Inspirational Quotes from the Universal Life Church

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Monday, May 23, 2011

All About Being A Chaplain

This article discusses the current trends in the realm of chaplaincy. It discusses what chaplains do, the reasons they do what they do, and the great need in our communities for this one-of-a-kind type of clergy. The article further talks about the changes in our communities and the way that alters the spiritual requirements of the various religious and spiritual groups in our midst.

I once accepted a new job, located in a distant town. My wife had to remain behind to get our home ready for sale, while I forged on to find a rental in the new town, 120 miles away. I was given the name of a landlord to speak with. As soon as I met with the landlord, I noticed something unusual about her. I just had to ask, “Are you involved with a ministry?” As it happened, she was an ordained minister who held services every Sunday for those campers who frequented the campground she owned. She became my first exposure to what a chaplain was.
Perhaps you have experienced something like that yourself. Some people stand out to you as different. Hard to pin point exactly what the difference is. Something inside of you, your spirit, already knew the answer. You likely felt the Divine Mark upon that person.
Chaplaincy is always evolving. It has always been a creative response to ever-changing conditions. As people change, so does the work of the chaplaincy. Individuals continue on in their lives doing what they need to get by. Folks will experience times in their lives when they leave home, go traveling, finish their education, settle down for a period of time, perhaps endure an extended illness. A career choice might limit a person’s ability to worship with a community on a consistent basis. This is a place that chaplains are able to fill a void. A few types of places in which chaplains may likely be found:
Ski and holiday resorts.
Emergency response teams.
Apartment complexes.
Cruise ships.
Hospice centers.
In the United States, the majority of chaplains come from the Christian faith groups. During the 1st part of the 20th century, the military only recognized 3 religious groups as chaplains: Catholic, Protestant and Jew. Unitarian chaplains slipped through under the Protestant label. The military has since widened their standards to include Wiccans or Muslims as well. Hospitals and hospice centers have also followed suit.
Having pastors, serving as chaplains, making themselves available to businesses and/or schools is another increasing trend. School shootings as well as other problems have opened up these opportunities. To learn about how to start a new church, I once went with a mission team to Baltimore, MD. As part of the program, we had been given a bus tour of Baltimore by the Baltimore Police dept.. Driving by the school, we had been told the Baltimore school district was requesting help from ministers and clergy to assist on the campuses, working as chaplains. They had determined that the presence and counsel of chaplains dramatically reduced school violence.
Change continues to be an inevitable part of life. Modernism has been replaced by a group termed “post-modernism.” More and more communities are becoming a mixing bowl of cultures and religions. Throughout my childhood, I noticed that individuals tended to gather in communities based upon common income, culture, and background. There was generally 1 dominant religion. Within the community I now live in, 50 years ago that county was 80 percent Roman Catholic, 10 percent Episcopalian, with the remainder consisting of Protestant, Jewish, or no religion. In last check, the area is about half Catholic, with the rest consisting of Protestant, Jewish, Unitarian, Christian Science, Mormon, Jehovah’s Witness and a host of New Age groups.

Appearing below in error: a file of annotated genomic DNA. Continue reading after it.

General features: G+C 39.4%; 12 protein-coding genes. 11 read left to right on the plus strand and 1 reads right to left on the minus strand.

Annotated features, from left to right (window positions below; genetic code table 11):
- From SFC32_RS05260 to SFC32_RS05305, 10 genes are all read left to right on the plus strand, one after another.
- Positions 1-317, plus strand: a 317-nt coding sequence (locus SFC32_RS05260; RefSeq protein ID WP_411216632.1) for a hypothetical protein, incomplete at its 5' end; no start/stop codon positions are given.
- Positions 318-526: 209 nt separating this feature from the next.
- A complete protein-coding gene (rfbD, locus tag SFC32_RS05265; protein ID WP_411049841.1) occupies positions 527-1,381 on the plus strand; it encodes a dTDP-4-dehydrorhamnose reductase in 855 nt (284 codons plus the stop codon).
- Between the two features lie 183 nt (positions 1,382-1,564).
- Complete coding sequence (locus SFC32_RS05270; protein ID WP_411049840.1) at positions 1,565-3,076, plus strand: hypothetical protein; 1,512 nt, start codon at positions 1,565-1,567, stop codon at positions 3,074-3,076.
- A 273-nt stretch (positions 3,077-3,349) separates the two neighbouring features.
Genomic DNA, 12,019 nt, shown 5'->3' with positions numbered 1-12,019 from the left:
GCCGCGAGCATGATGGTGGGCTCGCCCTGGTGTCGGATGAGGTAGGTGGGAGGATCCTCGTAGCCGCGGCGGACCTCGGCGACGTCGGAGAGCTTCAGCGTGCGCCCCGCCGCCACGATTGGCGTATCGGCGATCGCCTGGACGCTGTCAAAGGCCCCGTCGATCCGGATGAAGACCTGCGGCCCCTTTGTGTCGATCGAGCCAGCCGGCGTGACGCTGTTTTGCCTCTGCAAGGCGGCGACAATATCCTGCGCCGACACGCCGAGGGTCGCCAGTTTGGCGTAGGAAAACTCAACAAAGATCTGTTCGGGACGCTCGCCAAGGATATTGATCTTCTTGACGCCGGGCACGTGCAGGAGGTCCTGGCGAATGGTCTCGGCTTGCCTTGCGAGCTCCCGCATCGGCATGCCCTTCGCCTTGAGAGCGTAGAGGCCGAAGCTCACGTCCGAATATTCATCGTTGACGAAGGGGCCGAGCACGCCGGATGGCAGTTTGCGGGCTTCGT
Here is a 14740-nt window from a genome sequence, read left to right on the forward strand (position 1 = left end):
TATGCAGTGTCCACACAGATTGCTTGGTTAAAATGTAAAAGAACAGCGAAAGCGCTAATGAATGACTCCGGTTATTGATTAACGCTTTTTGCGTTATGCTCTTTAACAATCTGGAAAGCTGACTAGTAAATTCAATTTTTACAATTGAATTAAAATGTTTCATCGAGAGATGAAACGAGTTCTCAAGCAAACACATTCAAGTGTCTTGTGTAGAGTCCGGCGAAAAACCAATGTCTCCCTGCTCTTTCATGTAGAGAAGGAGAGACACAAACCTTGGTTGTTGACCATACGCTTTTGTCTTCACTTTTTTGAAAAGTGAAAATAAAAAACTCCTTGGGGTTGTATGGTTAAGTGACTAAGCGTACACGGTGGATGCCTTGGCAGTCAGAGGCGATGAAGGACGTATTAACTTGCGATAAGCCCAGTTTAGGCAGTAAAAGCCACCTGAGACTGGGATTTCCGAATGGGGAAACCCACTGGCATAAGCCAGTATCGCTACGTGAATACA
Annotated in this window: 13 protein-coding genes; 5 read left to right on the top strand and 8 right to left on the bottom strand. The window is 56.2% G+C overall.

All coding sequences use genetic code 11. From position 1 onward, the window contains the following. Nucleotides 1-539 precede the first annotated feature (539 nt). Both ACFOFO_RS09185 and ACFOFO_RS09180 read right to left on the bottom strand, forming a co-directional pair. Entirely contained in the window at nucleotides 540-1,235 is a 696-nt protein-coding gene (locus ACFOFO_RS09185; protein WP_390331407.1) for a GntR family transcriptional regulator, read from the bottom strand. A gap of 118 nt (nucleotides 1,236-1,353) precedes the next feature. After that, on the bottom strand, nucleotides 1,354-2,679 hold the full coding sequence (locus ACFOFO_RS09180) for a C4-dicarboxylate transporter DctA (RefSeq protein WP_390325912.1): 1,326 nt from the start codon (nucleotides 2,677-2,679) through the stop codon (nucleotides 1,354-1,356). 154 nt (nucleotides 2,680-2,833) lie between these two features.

As you will be able to see, chaplains today become faced with many more belief systems to deal with. Today’s chaplain must possess a lot of religious or spiritual tolerance. Or the chaplain has to be far more knowledgeable of other religions as well. The ULC Seminary offers an excellent class on Comparative Religion, which will help you be ready. Knowing where other people are coming from has been essential if you ever wish to converse intelligently with them or minister to them. Authors Naomi Paget and Janet McCormack have this to say about it:
The need is great.
There are hurting people everywhere. Belonging to any hospital, there are lonely individuals, sick or dying, who need to be comforted. There are individuals, living in communities, who work non-standard shifts or miss sharing fellowship with others from the same faith. Professionals like police or firefighters need someone occasionally, to pray with and to seek help in understanding whenever evil raises its ugly head.
Chaplains may be there for just such folks. This unique clergy is still viewed as the “keeper of the sacred” for those who're unconnected to a religious congregation. A prayer, a few words of advice, a simple ritual, or the touch of a caring hand does much for people who are alone, without friends, or afraid.
A chaplain keeps the sacred by ministering to other people. As the universal consciousness has given existence, we go and care for that existence. The Supreme Being – The Universe – All that is Divine, honors and accepts a ministry from the heart. It truly is ‘Divine Glory’ defined. For more information about becoming a chaplain, visit the ULC Seminary’s Chaplaincy Program.

This is an excerpt from the Universal Life Church Seminary’s Chaplaincy Studies program, authored by Rev. Daniel Moore.
If you desire to learn about how to become a chaplain, this is a phenomenal course, showing you the things that are expected of you as a chaplain and how best to give counsel to those of different backgrounds.

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